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Friday, June 18, 2010

Contemporary, and fine, art at the Royal Latin School


Spotted my first two 100% unadulterated installations this evening at the Royal Latin (see video). Both presented an enagaging and complex narrative and showed a confident understanding of contemporary practice they also smelled interesting (cigarrette butts and old wood and leaves). One, a  shed (coffin?) made of doors, was evocative, thought provoking and really impressive.

In the next room contemporary practice was balanced by studies from Caravagio and a Zeotrope (first created in China around 180 AD by the prolific inventor Ting Huan ). Then just balanced on a window frame was a tiny painting of a fragment or fragment of a painting which was a delight.

Talking to the headteacher (who had come to see the exhibition) we discussed house styles. It seems to me that this is less of a feature in many of the exhibitions I have seen this year. Indeed there are many similarities between schools. The large portrait is rather commonplace and most exhibitions seem to have some of these. Some schools do, of course, have particular strengths which successive generations of students do respond to. But there is little evidence of excessive teacher direction, or of work drawn exclusively from a narrow range of genres, or school of artists. One strength of the Royal Latin has been in the use of wire to define space. This year there is a delightful wire and butterfly piece (see video). Other sculpture invited you to lie down under a table to look at the stars.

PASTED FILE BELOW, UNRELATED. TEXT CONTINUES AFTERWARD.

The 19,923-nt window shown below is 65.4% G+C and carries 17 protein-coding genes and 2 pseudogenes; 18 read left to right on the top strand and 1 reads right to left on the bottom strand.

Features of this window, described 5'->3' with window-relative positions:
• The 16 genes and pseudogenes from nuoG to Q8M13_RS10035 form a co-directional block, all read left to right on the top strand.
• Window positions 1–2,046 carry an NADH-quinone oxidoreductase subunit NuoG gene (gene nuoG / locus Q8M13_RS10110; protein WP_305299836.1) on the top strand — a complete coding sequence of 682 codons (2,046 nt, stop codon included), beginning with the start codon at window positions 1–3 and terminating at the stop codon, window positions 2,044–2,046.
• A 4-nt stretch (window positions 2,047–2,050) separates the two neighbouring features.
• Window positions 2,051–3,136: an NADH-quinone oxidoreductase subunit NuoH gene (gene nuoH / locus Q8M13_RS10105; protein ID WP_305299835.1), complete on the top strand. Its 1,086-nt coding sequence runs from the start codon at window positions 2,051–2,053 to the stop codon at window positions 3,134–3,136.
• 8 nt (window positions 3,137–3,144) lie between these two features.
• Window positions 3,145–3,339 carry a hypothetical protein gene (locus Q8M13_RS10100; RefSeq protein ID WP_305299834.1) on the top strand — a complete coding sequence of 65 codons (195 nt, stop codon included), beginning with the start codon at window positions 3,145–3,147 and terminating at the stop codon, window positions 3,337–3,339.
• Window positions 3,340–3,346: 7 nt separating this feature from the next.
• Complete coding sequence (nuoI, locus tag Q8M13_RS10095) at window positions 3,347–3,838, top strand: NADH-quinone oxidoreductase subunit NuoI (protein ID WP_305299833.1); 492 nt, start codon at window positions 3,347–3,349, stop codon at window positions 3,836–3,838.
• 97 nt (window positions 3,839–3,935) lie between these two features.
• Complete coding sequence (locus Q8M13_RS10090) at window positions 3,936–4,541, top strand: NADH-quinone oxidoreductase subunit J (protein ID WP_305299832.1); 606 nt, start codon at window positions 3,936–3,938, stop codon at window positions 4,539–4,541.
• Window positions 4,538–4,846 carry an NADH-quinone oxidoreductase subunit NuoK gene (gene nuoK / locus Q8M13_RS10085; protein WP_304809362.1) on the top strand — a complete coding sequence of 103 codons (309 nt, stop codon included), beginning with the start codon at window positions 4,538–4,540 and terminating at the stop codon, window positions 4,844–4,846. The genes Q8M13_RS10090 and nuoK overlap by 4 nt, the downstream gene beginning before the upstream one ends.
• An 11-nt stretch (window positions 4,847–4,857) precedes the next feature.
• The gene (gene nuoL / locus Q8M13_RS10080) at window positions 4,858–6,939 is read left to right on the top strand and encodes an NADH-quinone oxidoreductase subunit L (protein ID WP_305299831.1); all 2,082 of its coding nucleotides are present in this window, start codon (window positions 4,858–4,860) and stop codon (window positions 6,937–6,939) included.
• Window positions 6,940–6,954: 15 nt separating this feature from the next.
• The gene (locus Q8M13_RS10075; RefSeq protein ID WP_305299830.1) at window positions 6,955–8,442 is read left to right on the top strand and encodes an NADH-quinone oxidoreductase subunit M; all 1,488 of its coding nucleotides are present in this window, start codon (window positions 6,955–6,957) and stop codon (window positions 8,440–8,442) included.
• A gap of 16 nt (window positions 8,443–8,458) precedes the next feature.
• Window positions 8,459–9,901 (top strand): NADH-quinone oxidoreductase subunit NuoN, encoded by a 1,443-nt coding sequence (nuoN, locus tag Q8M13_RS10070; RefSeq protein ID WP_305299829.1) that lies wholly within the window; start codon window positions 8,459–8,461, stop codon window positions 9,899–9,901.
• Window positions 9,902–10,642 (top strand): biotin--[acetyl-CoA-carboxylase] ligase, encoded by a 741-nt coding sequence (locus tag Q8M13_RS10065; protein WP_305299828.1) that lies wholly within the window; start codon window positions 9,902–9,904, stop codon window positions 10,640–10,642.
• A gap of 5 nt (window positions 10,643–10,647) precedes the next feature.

This is serious and thoughtful work developed from the study of a wide range of artists ancient and modern. Students are also prepared to take risks. But they pay off. So it was good to hear about a student who I remember had made an wonderful sculpture - a ballet dress exhibited at MAD in 2007 - had just succeeded in getting a placement with Vivienne Westwood.


Royal Latin Grammar School from Dan China on Vimeo.

1 comment:

sophie leach said...

It is rare to see such a wide variety of work from such a variety of settings. It's been incredibly well documented. There are many teachers and students who would draw much inspiration from seeing and reading this blog. Would you consider making a link to this in some way on the National Society for Education in Art and Design's website?